[tor-dev] Export BridgeDB usage statistics

Philipp Winter phw at nymity.ch
Wed Apr 24 00:50:02 UTC 2019

Hi Karsten,

I'm working on <https://bugs.torproject.org/9316>, which will make
BridgeDB export usage statistics.  I would like these statistics to be
public, privacy-preserving, and -- ideally -- added to Tor Metrics.  I
wanted to hear your thoughts on 1) what statistics we should collect,
2) how we can collect these statistics safely, and 3) what format these
statistics should have.

Broadly speaking, these statistics should answer the following

  * How many requests does BridgeDB see per day?
  * What obfuscation protocols are the most popular?
  * What bridge distribution mechanisms are the most popular?
  * From what countries do we see the most bridge requests?
  * How many BridgeDB requests fail and succeed, respectively?
  * How many requests does BridgeDB see from Yahoo/Gmail/Riseup?
  * How many HTTPS requests are coming from proxies?
  * How many requests are suspicious, and likely issued by bots?

Each request to BridgeDB carries with it some information, which allows
us to answer the above questions.  I suggest that we collect the

  * The distribution mechanism.  Currently, this is HTTPS, email, or

  * The requested transport.  Currently this is vanilla, fte, obfs3,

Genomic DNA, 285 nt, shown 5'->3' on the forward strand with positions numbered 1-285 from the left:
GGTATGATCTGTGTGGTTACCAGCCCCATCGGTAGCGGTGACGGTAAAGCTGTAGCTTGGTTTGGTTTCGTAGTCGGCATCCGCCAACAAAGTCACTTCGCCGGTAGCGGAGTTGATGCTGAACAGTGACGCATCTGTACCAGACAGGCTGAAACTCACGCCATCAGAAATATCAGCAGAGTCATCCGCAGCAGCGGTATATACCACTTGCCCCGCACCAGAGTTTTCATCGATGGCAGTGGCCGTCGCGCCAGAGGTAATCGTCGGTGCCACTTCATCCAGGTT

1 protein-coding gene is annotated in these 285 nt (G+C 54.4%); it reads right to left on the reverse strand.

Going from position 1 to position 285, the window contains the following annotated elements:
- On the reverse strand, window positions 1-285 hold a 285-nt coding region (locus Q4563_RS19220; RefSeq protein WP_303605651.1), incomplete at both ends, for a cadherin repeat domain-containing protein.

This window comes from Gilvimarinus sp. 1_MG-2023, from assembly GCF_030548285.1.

obfs4, or scramblesuit.

  * The request's origin.  For Moat and HTTPS, it's the two-letter
    country code, e.g., IT for Italy.  For email, it's the user's email
    domain (Gmail, Yahoo, or Riseup).

  * Whether the request was successful or unsuccessful, i.e., resulted
    in BridgeDB handing out bridges or not.

  * Whether the request was issued by a user or a bot.
    David suggested heuristics that would allow us to estimate if a
    request came from a bot:
    <https://bugs.torproject.org/9316#comment:19> I like these
    suggestions but I'm not sure yet how to encode them -- it's more
    complex than a simple binary flag.

The combination of these statistics results in ~16,800 buckets (3
mechanisms * 5 transports * ~280 ISO country codes * 2 success states *
2 bot states).  We only need to export statistics with non-empty
buckets.  To protect users whose request is the only one in a given
bucket (e.g., there may be only one user in Turkmenistan who
successfully requested an FTE bridge over HTTPS on 2019-04-02), we
should bin the statistics by rounding them up to the next multiple of,
say, 10.  We should further export statistics infrequently -- maybe once
a day.

Here's an example of a simple CSV format that takes into account the


What are your thoughts?


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